Apollo and Dion, a dysfunctional rag-tag pair of demon hunters have been sent to investigate the city of Havenbrook and its inhabitants.

The mission is simple: to find the cultists responsible for a recent string of murders and to bring them to justice. Even if it takes killing dozens of demons on the way there.

But things are never that simple when you deal with the dark arts. Cultists, demon pacts, sacrificial murders all stand in the demon hunters' way as they search for the truth. A truth that will force them to question their own identities, a truth about the absolute evil lurking beyond heaven and earth. The question is, if they find the truth, will they be strong enough to handle it?


20. 2:02 AM

“I’m sorry. I didn’t mean to do that back there.” Dion said.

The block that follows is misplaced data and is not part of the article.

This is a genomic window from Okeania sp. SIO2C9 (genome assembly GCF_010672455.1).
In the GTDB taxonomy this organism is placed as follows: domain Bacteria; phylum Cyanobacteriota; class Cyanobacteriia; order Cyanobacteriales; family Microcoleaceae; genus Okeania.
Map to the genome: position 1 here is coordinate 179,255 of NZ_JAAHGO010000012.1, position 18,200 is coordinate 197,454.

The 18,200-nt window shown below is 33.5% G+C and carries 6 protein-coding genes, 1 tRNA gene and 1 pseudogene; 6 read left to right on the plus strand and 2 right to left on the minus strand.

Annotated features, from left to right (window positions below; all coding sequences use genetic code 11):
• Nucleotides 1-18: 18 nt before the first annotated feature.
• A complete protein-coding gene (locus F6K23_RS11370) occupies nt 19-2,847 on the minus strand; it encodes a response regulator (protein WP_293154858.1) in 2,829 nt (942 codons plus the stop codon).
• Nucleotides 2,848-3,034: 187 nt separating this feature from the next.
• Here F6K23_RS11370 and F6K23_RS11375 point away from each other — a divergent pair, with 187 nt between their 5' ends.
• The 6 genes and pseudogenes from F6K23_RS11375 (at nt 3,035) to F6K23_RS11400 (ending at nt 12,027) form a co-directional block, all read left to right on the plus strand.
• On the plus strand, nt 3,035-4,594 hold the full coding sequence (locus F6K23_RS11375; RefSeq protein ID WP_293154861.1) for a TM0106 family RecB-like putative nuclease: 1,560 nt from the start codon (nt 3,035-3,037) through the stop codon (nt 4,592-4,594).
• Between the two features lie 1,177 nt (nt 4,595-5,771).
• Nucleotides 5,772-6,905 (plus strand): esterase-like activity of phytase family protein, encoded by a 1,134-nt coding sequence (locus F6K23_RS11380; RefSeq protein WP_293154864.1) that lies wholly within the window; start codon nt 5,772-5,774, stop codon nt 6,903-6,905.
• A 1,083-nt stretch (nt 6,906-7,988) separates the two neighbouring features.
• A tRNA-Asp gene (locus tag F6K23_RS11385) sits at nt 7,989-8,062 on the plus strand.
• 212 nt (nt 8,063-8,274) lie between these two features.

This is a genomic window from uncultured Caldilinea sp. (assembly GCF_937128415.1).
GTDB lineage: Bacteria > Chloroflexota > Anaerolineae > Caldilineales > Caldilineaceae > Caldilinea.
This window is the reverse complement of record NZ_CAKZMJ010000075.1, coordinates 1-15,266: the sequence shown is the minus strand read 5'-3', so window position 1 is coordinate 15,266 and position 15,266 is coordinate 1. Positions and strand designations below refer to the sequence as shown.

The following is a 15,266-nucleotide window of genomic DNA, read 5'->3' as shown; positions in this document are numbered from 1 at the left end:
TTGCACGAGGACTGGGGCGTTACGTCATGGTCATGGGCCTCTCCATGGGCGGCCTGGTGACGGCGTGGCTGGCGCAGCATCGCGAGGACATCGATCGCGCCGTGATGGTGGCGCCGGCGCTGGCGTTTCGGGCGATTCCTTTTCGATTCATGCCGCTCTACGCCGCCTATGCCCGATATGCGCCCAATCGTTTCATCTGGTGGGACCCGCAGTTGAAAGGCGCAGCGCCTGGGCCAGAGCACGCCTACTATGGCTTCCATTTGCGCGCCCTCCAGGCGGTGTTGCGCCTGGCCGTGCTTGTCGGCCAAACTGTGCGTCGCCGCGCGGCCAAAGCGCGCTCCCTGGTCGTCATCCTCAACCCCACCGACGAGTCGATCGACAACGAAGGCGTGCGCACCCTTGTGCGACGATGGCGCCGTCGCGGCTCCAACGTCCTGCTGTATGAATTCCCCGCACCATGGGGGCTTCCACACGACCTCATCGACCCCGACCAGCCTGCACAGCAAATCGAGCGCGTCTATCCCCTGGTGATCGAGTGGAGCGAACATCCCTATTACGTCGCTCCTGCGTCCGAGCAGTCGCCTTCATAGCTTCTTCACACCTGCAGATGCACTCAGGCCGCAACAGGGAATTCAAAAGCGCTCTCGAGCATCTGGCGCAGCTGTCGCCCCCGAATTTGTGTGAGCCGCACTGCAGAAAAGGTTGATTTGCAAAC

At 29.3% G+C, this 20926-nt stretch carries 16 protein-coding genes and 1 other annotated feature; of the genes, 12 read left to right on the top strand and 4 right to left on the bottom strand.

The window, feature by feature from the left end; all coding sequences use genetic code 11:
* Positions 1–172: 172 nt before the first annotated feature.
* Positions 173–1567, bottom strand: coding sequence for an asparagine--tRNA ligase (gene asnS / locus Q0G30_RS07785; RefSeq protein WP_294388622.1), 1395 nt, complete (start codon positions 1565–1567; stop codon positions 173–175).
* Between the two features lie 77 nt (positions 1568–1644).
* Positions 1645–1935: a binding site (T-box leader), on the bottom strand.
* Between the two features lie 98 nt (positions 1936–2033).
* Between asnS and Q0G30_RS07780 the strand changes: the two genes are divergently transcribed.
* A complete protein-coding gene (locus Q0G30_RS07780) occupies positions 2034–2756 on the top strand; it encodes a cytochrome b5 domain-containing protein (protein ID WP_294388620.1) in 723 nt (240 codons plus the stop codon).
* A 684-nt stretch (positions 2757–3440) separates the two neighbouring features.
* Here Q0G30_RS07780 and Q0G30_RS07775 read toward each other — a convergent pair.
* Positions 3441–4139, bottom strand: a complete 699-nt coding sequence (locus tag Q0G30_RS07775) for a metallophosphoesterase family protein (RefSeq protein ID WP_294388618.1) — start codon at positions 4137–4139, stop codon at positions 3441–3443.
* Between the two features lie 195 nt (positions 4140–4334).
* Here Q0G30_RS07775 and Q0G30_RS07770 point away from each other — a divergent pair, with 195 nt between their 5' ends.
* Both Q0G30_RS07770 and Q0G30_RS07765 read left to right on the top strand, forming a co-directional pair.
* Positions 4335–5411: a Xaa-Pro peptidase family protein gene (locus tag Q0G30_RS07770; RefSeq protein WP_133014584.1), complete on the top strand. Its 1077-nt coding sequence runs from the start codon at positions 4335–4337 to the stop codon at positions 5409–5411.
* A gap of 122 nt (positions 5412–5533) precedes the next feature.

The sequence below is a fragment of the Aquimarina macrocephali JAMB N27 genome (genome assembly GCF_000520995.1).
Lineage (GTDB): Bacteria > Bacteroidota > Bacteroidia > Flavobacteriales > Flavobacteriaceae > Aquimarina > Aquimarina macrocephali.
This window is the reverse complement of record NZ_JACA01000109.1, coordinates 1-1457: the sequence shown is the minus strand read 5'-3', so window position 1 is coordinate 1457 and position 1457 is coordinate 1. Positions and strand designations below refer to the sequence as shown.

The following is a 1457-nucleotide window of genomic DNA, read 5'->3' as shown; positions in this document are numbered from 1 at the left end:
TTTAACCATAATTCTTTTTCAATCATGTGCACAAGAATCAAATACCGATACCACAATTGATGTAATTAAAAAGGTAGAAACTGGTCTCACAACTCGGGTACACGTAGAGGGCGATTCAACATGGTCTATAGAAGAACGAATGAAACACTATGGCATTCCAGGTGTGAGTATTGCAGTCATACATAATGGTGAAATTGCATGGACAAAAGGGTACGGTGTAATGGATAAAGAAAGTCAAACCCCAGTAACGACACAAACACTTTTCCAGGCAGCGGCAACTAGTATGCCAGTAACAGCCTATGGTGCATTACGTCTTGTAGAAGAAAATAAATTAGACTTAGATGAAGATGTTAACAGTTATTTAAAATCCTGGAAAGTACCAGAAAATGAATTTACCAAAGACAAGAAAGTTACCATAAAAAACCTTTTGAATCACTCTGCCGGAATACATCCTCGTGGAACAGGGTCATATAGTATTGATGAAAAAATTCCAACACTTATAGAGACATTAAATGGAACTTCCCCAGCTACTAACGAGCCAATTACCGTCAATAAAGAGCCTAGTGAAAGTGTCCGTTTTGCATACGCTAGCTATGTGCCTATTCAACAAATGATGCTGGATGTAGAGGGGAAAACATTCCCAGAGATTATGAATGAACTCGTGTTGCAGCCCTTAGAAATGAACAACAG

“Shut your mouth. It doesn’t matter now, none of it does.” Apollo said. Dion listened. His head was held at an angle as his ear followed the low roar. 

The fumes felt hot. They rode up Apollo, up from his leg and all the way out at the top of his suit where it was caught beneath his mask. The sweat collected on his collar as small stains and gave the illusion of rain. He did not know if the heat made him this wet or if it was the danger that raced across the streets, red-colored, like a comet plucked from the black sky. He could see the creature well as it hung low with many legs and many furred ends to his limbs, the tongue shot out at the car and stabbed it, a rapier's deadliness. The car hiccuped. The driver jumped. It fell into the dips of the uneven road and crashed into a fence whose metal dragged along the front of the car and filled the ground with sparks. Then it jumped again, past a factory, past another fence, into a culvert. So fast, so hot it went down, sliding against the diagonal walls of the culvert. 

Apollo saw it all but waited atop the safe balcony because he was scared. Every bone snapped into position. His whole body refused to move. Until he felt the rough hand. Until Dion tapped him forward.